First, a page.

For the second straight season, the Patriots and Ravens will meet at Gillette Stadium in the AFC title game. This will be the second meeting of the year between the two teams, and the sixth time between them in the last four years, so when we say these two teams know each other pretty well, we’re not kidding. But there’s still the potential for surprise -- with that in mind, in this edition of “Scout’s Take,” one NFL scout who has watched both the Patriots and the Ravens takes a look at some of the points of emphasis for both teams heading into Sunday’s game. (Per usual, we have the scout’s statements in italics, with our notes underneath.)
“This week against the Ravens, the Patriots should use the multiple attack that they used last week, for several reasons. They have several personnel matchup advantages against the Baltimore defense. As we saw last week, Shane Vereen out of backfield as a receiver is a winnable matchup. In addition, Aaron Hernandez, Wes Welker and Brandon Lloyd spread out the defense individually and as a group, and will also make things tougher for a Ravens’ secondary that has matchup problems. Adding Stevan Ridley and potential of the run makes it even harder for Baltimore to prepare for, especially when several of the pieces are in packages together and New England runs the hurry-up, no-huddle offense.”
Look for New England to try and put stress on the Baltimore pass defense with a combination of possibilities in the passing game. Last week against the Texans, running back Shane Vereen was able to provide a distinctly different look (not unlike how he was utilized in the Thanksgiving night win over the Jets) that gave the Texans problems. If the Patriots can get Vereen (and Danny Woodhead) matched up against the Baltimore linebackers in the passing game, that’s a winnable matchup for New England, particularly if the Patriots are able to spread things out with Wes Welker and Brandon Lloyd. (According to Pro Football Focus, the only Baltimore linebacker who has better than a +1 grade in pass coverage this season is Brendon Ayanbadejo, and he’s more of a special teams presence than anything else.)
“As for the Ravens, they should try to quick-strike the Patriots and take advantage of every opportunity on special teams. Special teams is the great equalizer in these type of games when one team has clear advantage.”
It’s important to remember that the Patriots’ pass defense is far better than it was back when the two teams met in September, but in that one, the Ravens were able to gash the Patriots with eight pass plays of 20 or more yards. Baltimore remains one of the best teams in the league when it comes to connecting on the deep ball -- Flacco was fifth in the league in pass plays of 20 or more yards with 60. (Anquan Boldin was ninth in the league with 17, while Torrey Smith had 15.) Flacco was also third in the league when it came to pass plays of 40 or more yards with 12. New England was one of the better kick coverage teams in the league in the regular season, but the Ravens also have quick strike ability when it comes to kick returns -- Jacoby Jones led a group that averaged a league-best 27.3 yards per kick return in the regular season. (Baltimore was the only team in the league to take two kick returns back for touchdown this season.) It’s something the Patriots have to watch out for, especially in the wake of their playoff win over the Texans where Houston’s Danieal Manning had three returns of 30-plus yards, including a 94-yarder.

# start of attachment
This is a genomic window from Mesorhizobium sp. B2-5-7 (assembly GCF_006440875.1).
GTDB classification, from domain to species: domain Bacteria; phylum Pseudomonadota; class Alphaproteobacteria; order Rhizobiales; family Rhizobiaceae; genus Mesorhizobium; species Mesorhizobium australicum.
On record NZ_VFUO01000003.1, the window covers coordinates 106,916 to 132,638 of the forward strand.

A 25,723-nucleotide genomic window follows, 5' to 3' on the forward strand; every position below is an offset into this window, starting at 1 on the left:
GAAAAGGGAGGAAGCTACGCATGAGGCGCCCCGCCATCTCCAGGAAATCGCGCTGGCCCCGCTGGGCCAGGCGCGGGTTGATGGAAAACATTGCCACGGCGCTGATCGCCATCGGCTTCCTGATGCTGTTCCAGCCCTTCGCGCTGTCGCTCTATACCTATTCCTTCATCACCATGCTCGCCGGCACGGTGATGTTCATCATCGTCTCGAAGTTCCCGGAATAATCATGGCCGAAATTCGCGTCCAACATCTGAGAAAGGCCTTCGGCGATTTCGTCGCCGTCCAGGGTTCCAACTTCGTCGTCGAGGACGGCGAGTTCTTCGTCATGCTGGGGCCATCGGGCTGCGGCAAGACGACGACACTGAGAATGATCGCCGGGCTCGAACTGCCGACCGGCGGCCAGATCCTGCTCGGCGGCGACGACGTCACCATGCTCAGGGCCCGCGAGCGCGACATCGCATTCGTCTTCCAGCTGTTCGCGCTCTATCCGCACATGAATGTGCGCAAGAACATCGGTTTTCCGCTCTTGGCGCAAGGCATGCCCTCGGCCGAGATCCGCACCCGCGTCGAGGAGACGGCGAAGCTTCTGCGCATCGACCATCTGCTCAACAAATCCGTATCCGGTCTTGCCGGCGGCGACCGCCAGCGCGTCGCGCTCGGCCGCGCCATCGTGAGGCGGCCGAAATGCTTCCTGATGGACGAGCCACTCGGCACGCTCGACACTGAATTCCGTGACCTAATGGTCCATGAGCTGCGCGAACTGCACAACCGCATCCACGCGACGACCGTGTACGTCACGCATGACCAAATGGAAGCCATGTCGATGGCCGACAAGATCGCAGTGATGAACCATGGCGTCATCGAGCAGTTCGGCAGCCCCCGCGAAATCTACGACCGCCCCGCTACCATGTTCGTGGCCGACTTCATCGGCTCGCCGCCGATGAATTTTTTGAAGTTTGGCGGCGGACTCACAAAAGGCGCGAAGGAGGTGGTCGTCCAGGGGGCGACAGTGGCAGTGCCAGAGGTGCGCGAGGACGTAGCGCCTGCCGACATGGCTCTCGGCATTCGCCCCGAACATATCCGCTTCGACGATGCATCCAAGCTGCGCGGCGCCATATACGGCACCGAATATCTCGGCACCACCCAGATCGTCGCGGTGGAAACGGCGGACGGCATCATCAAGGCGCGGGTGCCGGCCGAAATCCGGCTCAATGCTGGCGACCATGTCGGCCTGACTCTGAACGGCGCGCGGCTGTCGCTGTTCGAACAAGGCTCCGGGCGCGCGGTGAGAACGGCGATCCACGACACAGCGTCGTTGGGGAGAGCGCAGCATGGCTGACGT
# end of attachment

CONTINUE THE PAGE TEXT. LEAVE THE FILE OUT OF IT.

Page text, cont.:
“Even though the Patriots have lost Rob Gronkowski for the rest of the year, it’s a case of the rich getting richer in regards to personnel. Sure, the Patriots lose Gronk -- which may have more of an affect in the red zone than in the field -- but as we saw against the Texans, New England seems to have found another way to stress defensive matchups laterally or vertically with speed of running back Shane Vereen, which gives defensive coordinators another matchup to be concerned about.”
Without Gronkowski in the lineup for the rest of the year, look for New England to rely on a variety of pass catchers -- it’ll take a complete team effort to try and pick up the slack with Gronkowski on the shelf. But in this matchup, the Patriots will utilize some of their smaller, faster guys in hopes of putting stress on the Baltimore defenders, who have struggled tracking undersized running backs in the passing game. Vereen could be the big beneficiary this week when it comes to offensive opportunities. Against the Texans, he had seven carries for 41 yards and a touchdown, but also busted out of the backfield for five catches for 83 yards and a touchdown.
“As for Ray Lewis, his impact will be more motivational than physical. He is still very smart and instinctive, but his ability to play in space against all of the things New England does will be hard for him.”
The linebackers’ farewell tour touches down in Foxboro this week, and while he’s been able to pile up some impressive tackle numbers over Baltimore’s first two playoff games (he’s had 30 tackles, 19 of them solo), he hasn’t been as big a factor as he was in the past. He remains the emotional centerpiece of his team, and as a result, the rest of the franchise wants to make sure he ends his career on top. As a result, there will surely be lots of talk over the course of the week about how he can still bring it (Bill Belichick touched on some of that here), and there will surely be plenty of camera shots of him as he leads the Ravens through their pregame preparations. But the simple fact is that Lewis is not the player he once was, and can be exploited, particularly by an offense that will be looking to spread the field and create some unfavorable matchups.